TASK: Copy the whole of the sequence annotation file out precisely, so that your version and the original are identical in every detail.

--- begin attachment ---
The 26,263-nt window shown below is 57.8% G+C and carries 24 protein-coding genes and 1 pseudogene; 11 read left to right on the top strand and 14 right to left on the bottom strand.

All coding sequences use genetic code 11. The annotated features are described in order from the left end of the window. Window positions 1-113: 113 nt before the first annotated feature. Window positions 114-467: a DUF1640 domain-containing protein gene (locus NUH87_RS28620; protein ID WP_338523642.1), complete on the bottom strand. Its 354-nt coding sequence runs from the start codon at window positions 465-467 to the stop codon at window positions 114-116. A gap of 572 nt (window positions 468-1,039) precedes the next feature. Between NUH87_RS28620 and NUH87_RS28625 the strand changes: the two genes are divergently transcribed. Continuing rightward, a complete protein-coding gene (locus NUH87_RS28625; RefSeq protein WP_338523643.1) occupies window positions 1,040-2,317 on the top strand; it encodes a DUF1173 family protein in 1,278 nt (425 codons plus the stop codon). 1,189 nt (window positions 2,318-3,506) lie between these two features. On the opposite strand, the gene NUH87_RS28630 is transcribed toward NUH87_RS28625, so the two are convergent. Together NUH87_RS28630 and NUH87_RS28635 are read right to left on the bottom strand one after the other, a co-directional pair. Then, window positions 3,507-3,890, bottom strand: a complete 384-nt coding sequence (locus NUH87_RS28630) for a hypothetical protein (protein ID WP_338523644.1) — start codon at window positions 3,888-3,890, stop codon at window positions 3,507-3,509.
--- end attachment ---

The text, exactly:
The 26,263-nt window shown below is 57.8% G+C and carries 24 protein-coding genes and 1 pseudogene; 11 read left to right on the top strand and 14 right to left on the bottom strand.

All coding sequences use genetic code 11. The annotated features are described in order from the left end of the window. Window positions 1-113: 113 nt before the first annotated feature. Window positions 114-467: a DUF1640 domain-containing protein gene (locus NUH87_RS28620; protein ID WP_338523642.1), complete on the bottom strand. Its 354-nt coding sequence runs from the start codon at window positions 465-467 to the stop codon at window positions 114-116. A gap of 572 nt (window positions 468-1,039) precedes the next feature. Between NUH87_RS28620 and NUH87_RS28625 the strand changes: the two genes are divergently transcribed. Continuing rightward, a complete protein-coding gene (locus NUH87_RS28625; RefSeq protein WP_338523643.1) occupies window positions 1,040-2,317 on the top strand; it encodes a DUF1173 family protein in 1,278 nt (425 codons plus the stop codon). 1,189 nt (window positions 2,318-3,506) lie between these two features. On the opposite strand, the gene NUH87_RS28630 is transcribed toward NUH87_RS28625, so the two are convergent. Together NUH87_RS28630 and NUH87_RS28635 are read right to left on the bottom strand one after the other, a co-directional pair. Then, window positions 3,507-3,890, bottom strand: a complete 384-nt coding sequence (locus NUH87_RS28630) for a hypothetical protein (protein ID WP_338523644.1) — start codon at window positions 3,888-3,890, stop codon at window positions 3,507-3,509.